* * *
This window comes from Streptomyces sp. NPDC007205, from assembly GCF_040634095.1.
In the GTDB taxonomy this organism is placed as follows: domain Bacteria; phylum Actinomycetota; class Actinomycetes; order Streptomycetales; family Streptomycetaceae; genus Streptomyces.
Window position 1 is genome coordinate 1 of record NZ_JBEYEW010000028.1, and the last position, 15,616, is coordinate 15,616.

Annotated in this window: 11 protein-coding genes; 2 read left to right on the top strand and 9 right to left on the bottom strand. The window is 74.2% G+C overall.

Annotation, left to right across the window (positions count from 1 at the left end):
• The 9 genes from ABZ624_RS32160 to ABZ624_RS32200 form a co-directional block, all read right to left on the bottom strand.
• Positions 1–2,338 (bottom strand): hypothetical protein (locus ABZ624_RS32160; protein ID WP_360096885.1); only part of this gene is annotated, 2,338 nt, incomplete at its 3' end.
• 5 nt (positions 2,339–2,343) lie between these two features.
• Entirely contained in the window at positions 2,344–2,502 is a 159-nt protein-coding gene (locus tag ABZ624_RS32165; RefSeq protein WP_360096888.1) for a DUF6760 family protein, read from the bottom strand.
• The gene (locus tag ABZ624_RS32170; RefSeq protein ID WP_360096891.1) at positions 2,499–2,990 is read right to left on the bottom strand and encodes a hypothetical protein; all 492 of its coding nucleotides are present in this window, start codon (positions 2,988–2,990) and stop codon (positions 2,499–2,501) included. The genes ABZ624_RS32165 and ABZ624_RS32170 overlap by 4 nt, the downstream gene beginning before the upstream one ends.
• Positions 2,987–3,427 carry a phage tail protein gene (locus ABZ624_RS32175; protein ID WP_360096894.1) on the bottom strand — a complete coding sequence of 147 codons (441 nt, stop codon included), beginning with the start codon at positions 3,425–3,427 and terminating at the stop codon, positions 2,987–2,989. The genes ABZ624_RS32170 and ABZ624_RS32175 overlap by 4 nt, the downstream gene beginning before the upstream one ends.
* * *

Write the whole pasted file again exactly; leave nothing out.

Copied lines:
This window comes from Streptomyces sp. NPDC007205, from assembly GCF_040634095.1.
In the GTDB taxonomy this organism is placed as follows: domain Bacteria; phylum Actinomycetota; class Actinomycetes; order Streptomycetales; family Streptomycetaceae; genus Streptomyces.
Window position 1 is genome coordinate 1 of record NZ_JBEYEW010000028.1, and the last position, 15,616, is coordinate 15,616.

Annotated in this window: 11 protein-coding genes; 2 read left to right on the top strand and 9 right to left on the bottom strand. The window is 74.2% G+C overall.

Annotation, left to right across the window (positions count from 1 at the left end):
• The 9 genes from ABZ624_RS32160 to ABZ624_RS32200 form a co-directional block, all read right to left on the bottom strand.
• Positions 1–2,338 (bottom strand): hypothetical protein (locus ABZ624_RS32160; protein ID WP_360096885.1); only part of this gene is annotated, 2,338 nt, incomplete at its 3' end.
• 5 nt (positions 2,339–2,343) lie between these two features.
• Entirely contained in the window at positions 2,344–2,502 is a 159-nt protein-coding gene (locus tag ABZ624_RS32165; RefSeq protein WP_360096888.1) for a DUF6760 family protein, read from the bottom strand.
• The gene (locus tag ABZ624_RS32170; RefSeq protein ID WP_360096891.1) at positions 2,499–2,990 is read right to left on the bottom strand and encodes a hypothetical protein; all 492 of its coding nucleotides are present in this window, start codon (positions 2,988–2,990) and stop codon (positions 2,499–2,501) included. The genes ABZ624_RS32165 and ABZ624_RS32170 overlap by 4 nt, the downstream gene beginning before the upstream one ends.
• Positions 2,987–3,427 carry a phage tail protein gene (locus ABZ624_RS32175; protein ID WP_360096894.1) on the bottom strand — a complete coding sequence of 147 codons (441 nt, stop codon included), beginning with the start codon at positions 3,425–3,427 and terminating at the stop codon, positions 2,987–2,989. The genes ABZ624_RS32170 and ABZ624_RS32175 overlap by 4 nt, the downstream gene beginning before the upstream one ends.